Police Say They’ll Enter Mosques to Prevent Temple Mount Violence
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Police Say They’ll Enter Mosques to Prevent Temple Mount Violence

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In a warning to Arab demonstrators that violence on the Temple Mount will not be tolerated, Police Inspector General David Kraus said Wednesday that police will not hesitate to enter Moslem shrines to prevent them from serving as arsenals for weapons such as “stones, clubs and bottles.”

Kraus said the police were determined to avert a repetition of last Friday’s riots on the Temple Mount, which he described as one of the worst since the city was reunited in 1967.

Among the security measures planned to prevent a recurrence of trouble is the barring of “known troublemakers” from entering the Mount for Friday prayers, and a demand that suspect worshipers deposit their IDs at the entrance to the Temple Mount before entering the holy site.

The army is expected to close off roads leading from the West Bank into Jerusalem to limit the Friday prayers to residents of Jerusalem only.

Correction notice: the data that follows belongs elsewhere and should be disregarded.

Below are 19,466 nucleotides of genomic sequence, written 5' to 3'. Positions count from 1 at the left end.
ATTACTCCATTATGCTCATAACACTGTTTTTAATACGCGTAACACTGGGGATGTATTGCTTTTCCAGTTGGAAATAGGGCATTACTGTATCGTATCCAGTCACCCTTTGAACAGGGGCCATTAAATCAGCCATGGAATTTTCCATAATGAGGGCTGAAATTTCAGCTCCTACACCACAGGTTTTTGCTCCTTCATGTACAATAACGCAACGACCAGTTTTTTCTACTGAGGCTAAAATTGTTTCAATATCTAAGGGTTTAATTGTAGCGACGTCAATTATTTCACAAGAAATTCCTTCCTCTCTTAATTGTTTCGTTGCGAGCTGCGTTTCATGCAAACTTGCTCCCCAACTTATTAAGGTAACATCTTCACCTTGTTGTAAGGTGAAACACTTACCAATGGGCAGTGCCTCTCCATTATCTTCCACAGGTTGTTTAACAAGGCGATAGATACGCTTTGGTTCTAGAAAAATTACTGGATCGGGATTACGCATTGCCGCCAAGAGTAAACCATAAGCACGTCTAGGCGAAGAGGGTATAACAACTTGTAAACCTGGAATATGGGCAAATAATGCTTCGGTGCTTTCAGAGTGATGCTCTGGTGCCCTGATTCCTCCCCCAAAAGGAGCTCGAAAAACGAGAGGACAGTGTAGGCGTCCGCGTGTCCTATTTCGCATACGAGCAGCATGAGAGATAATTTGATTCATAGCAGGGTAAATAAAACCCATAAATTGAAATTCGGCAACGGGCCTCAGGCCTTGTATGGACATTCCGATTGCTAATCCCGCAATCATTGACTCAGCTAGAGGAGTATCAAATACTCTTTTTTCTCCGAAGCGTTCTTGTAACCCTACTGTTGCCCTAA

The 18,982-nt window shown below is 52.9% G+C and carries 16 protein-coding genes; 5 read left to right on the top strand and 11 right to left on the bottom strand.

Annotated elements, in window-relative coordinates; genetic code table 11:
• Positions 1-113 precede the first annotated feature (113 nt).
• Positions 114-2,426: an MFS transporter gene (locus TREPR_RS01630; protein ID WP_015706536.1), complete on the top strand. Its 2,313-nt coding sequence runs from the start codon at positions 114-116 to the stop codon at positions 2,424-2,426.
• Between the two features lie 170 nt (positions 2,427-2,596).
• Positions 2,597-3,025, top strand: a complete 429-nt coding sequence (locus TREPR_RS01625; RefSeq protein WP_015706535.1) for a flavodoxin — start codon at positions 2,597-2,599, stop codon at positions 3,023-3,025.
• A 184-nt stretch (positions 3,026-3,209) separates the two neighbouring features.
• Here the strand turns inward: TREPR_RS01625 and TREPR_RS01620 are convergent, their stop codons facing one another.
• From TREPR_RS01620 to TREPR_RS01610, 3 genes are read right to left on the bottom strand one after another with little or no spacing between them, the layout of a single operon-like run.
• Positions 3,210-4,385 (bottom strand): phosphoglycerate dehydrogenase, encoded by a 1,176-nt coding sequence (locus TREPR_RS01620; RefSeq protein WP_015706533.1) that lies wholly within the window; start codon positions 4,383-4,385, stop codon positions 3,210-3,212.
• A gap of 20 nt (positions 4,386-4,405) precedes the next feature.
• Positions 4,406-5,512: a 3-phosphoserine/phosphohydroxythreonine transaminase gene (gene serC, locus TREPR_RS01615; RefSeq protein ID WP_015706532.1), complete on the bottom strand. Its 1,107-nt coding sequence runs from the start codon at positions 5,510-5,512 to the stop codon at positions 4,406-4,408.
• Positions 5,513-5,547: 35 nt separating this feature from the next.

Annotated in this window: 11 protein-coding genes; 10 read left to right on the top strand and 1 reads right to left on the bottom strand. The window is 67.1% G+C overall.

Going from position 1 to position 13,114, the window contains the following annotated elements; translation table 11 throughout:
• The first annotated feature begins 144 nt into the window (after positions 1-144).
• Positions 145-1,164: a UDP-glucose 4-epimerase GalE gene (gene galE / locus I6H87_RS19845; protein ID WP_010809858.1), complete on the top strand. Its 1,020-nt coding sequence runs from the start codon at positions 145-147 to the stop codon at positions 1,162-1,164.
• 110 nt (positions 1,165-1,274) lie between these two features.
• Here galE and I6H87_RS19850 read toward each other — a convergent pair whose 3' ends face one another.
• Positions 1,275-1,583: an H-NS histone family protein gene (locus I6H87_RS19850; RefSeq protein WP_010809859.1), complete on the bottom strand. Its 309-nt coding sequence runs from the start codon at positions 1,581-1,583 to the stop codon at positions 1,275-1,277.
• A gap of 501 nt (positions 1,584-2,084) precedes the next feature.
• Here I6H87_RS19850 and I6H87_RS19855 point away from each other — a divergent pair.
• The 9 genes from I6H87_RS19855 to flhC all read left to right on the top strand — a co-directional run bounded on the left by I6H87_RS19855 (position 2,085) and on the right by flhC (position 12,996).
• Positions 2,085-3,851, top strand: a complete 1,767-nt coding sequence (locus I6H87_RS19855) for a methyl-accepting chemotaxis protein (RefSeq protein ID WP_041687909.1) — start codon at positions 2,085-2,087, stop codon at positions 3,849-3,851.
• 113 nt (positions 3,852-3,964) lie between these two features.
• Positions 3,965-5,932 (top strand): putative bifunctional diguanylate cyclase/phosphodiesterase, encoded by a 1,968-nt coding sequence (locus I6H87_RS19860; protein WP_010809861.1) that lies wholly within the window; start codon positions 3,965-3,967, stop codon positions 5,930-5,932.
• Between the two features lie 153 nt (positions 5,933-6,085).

These plans are the initial result of the recent violence. Both Jewish and Arab worshipers were hurt in the clashes Friday, which began when worshipers first attacked the local police post with stones and then threw stones down on Jewish worshipers at the Western Wall.

In an apparent reprisal, an unidentified gunman killed one Arab near the Jaffa Gate entrance to the Old City on Monday night. This murder ignited another round of violent protests, bringing tensions in the city between Jews and Arabs to a new high.

Unrest has continued in Jerusalem throughout the week: Some 20 Arab youths stoned an Israeli bank branch in East Jerusalem on Wednesday and 10 youths were arrested as suspects. Most shops in East Jerusalem observed the second day of a three-day strike called to protest the Jaffa Gate murder.

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